Since I was issued a press pass for the conference, on a tip, I went to Governor Schwarzenegger's press conference on the swine flu outbreak. I was the only one taking pictures with an iPhone. For the most part, it was as expected, they are testing new flu cases, monitoring the borders in San Diego and Imperial counties (though he made it clear there are no travel restrictions, at least not yet - the Mexican border is a Federal issue in any case), and they gave hygiene tips (wash your hands!). There are currently seven cases in California, an eighth is suspected, and they are looking at a dozen additional cases. One of the doctors present noted that the CDC has created a seed virus and is ready to move forward to create a vaccine if needed (there are currently 5 million does of anti-viral medication out there - a combination of Tami flu and Relenza (sp?) - 25% will come to California, and they will be concentrated in the counties where there are outbreaks.
But the news, I thought, was when he was asked to react to advice being given in Europe not to travel to America, California in particular. Instead of saying that wasn't necessary, that it was alarmist, he said that each country has to do what it thinks is best. He did not say the advice was bad, and he made a statement about how we cannot worry about the economic effects right now. That made me think he believes the problem is far bigger than what is reported above (otherwise, the probability of infection is minuscule, and the European advice isn't really needed). Even so, I'd guess he wishes he'd given a different answer.
Update: Bloomberg's version:
Avoid Travel to Mexico, U.S. Says as Outbreak of Flu Advances, by Tom Randall, April 27 (Bloomberg): Nonessential travel to Mexico should be avoided because of the outbreak of swine flu there that may be responsible for killing 100 people and sickening 1,000, U.S. health officials said.
A similar recommendation made by European officials against travel to the U.S., where 40 cases have been confirmed, is “premature,” said Richard Besser, acting head of the U.S. Centers for Disease Control and Prevention in Atlanta. None of the U.S. cases has been fatal, and the government is distributing swine flu information to people arriving in the U.S., he said.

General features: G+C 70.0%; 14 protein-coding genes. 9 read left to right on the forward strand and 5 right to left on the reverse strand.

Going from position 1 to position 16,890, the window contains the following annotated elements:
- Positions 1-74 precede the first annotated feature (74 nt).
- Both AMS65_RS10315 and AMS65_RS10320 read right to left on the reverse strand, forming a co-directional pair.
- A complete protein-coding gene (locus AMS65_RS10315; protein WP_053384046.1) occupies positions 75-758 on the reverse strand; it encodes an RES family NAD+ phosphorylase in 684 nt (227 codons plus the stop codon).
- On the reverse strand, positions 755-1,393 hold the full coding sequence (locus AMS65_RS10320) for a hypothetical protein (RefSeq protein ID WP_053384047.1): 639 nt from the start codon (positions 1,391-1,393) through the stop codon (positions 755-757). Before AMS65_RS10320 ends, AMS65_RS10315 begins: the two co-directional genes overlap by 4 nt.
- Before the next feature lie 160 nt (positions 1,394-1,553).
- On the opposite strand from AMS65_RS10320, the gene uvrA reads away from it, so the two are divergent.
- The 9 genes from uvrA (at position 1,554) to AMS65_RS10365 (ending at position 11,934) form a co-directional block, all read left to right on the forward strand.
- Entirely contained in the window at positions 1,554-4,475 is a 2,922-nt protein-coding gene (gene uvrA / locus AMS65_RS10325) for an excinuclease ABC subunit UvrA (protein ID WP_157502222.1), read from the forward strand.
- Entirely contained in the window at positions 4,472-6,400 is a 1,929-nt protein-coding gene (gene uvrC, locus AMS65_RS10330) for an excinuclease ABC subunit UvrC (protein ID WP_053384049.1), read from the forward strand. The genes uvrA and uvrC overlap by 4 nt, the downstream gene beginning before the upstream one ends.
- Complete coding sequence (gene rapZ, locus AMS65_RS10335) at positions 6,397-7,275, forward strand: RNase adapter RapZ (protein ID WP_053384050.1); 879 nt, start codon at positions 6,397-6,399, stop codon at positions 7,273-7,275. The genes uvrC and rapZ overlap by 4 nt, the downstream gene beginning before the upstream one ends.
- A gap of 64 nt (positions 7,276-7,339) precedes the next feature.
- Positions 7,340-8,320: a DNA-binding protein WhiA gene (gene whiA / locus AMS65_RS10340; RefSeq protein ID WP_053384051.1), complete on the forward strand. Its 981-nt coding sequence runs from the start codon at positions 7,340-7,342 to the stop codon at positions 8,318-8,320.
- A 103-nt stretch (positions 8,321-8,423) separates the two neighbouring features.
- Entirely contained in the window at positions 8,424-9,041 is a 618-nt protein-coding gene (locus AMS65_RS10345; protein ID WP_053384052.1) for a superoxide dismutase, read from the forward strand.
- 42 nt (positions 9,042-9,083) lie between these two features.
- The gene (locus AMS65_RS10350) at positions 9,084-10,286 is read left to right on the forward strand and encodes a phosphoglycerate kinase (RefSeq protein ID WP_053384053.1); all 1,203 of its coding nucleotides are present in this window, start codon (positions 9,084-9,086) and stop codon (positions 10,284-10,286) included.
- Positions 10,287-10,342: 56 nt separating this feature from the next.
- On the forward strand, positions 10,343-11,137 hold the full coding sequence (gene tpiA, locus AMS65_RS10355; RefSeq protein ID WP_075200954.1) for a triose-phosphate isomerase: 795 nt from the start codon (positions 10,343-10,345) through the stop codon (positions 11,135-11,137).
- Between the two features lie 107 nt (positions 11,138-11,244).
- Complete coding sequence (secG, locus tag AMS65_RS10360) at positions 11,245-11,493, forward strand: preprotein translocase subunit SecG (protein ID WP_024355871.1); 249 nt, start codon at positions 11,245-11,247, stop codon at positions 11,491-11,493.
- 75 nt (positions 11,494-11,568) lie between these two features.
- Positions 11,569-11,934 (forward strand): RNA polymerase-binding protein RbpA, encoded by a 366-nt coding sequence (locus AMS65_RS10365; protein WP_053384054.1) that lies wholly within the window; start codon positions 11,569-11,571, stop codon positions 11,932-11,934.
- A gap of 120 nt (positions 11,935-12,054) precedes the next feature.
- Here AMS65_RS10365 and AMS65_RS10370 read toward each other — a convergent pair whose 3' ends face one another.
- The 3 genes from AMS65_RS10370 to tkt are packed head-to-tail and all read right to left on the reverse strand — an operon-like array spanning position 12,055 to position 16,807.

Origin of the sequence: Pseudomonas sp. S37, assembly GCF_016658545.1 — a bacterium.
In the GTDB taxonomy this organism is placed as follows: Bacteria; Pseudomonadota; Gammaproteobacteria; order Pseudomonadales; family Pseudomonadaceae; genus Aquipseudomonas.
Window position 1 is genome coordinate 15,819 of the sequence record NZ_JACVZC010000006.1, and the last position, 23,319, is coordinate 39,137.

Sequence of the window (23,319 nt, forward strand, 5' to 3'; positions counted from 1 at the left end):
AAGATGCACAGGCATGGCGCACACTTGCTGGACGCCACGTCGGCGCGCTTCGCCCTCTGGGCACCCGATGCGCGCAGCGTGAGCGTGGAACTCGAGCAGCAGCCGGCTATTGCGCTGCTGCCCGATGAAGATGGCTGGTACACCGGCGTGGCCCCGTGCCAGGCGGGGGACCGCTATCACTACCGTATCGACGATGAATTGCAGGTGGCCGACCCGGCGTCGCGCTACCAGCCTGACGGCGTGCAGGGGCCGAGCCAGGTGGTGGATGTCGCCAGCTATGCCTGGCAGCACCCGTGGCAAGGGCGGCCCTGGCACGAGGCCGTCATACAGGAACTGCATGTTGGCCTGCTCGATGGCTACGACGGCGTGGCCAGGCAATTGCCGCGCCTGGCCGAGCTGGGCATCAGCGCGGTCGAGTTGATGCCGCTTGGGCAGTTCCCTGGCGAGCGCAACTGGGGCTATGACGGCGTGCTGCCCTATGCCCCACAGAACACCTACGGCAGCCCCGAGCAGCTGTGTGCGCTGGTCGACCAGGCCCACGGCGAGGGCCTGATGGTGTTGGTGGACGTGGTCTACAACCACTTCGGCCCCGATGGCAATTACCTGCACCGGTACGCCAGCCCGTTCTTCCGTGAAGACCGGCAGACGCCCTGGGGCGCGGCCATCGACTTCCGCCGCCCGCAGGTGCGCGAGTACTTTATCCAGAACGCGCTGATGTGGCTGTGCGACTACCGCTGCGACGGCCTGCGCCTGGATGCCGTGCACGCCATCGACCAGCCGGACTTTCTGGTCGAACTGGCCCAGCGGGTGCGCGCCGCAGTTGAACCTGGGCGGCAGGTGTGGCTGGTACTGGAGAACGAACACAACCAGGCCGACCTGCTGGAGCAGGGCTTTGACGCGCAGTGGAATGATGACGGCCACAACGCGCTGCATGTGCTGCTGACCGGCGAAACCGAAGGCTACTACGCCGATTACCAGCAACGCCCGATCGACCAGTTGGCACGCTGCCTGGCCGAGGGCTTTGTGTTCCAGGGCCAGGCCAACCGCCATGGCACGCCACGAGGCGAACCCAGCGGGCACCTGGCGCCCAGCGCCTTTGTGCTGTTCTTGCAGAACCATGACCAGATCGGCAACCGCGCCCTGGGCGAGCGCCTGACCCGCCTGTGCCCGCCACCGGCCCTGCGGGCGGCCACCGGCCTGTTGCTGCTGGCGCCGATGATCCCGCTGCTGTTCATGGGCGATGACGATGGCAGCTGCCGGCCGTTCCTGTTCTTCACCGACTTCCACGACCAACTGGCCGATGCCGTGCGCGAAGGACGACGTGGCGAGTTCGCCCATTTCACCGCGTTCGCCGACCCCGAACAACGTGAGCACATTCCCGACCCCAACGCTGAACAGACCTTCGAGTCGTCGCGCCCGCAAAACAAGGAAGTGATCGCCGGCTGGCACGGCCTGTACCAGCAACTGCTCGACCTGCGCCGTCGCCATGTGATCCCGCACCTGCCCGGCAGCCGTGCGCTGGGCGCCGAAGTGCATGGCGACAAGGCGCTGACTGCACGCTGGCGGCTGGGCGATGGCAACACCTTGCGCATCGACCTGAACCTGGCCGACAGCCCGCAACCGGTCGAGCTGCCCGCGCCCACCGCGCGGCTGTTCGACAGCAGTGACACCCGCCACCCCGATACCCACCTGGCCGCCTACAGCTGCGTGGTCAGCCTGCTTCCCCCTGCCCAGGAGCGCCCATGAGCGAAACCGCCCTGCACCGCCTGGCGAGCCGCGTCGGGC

Both the U.S. and European travel warnings may be influenced by politics more than science, said Margaret Chan, director-general of the World Health Organization in Geneva. WHO doesn’t recommend closing borders or restricting the movement of people or goods, Chan told leaders from United Nations agencies in a conference call today. The disease, also confirmed in Canada and Spain, has spread too far and would be impossible to contain by closing borders, she said.
“By definition, pandemic influenza will move around the world,” Chan said in the call today. “Does that mean we are going to close every country? Does that mean we are going to bring the world’s economy to a standstill?
“We know from past experience that transmission of influenza or the spread of new influenza disease would not be stopped by closing borders and would not be stopped by restricting movement of people or goods.” ...
Travel to Asia plunged during the 2002-2003 outbreak of severe acute respiratory disease, or SARS. ... “When we talk about travel advisories, we cannot think of the old days when we were dealing with SARS,” Chan said today. “It’s a totally different ballgame now.” ...
Health authorities in the U.S. recommended that nonessential travel to Mexico be avoided. The European Union also advised travelers to avoid areas affected by the outbreak. Australia, Japan, Singapore and South Korea are among countries screening travelers for fever, while Hong Kong raised its swine- flu response level to “serious” from “alert.”
When asked whether Europeans should avoid traveling to California, Arnold Schwarzenegger, the state’s governor, said: “That’s probably a wise decision.”
He said the risk of decreased tourism is outweighed by the importance of preventing the spread of the virus. ...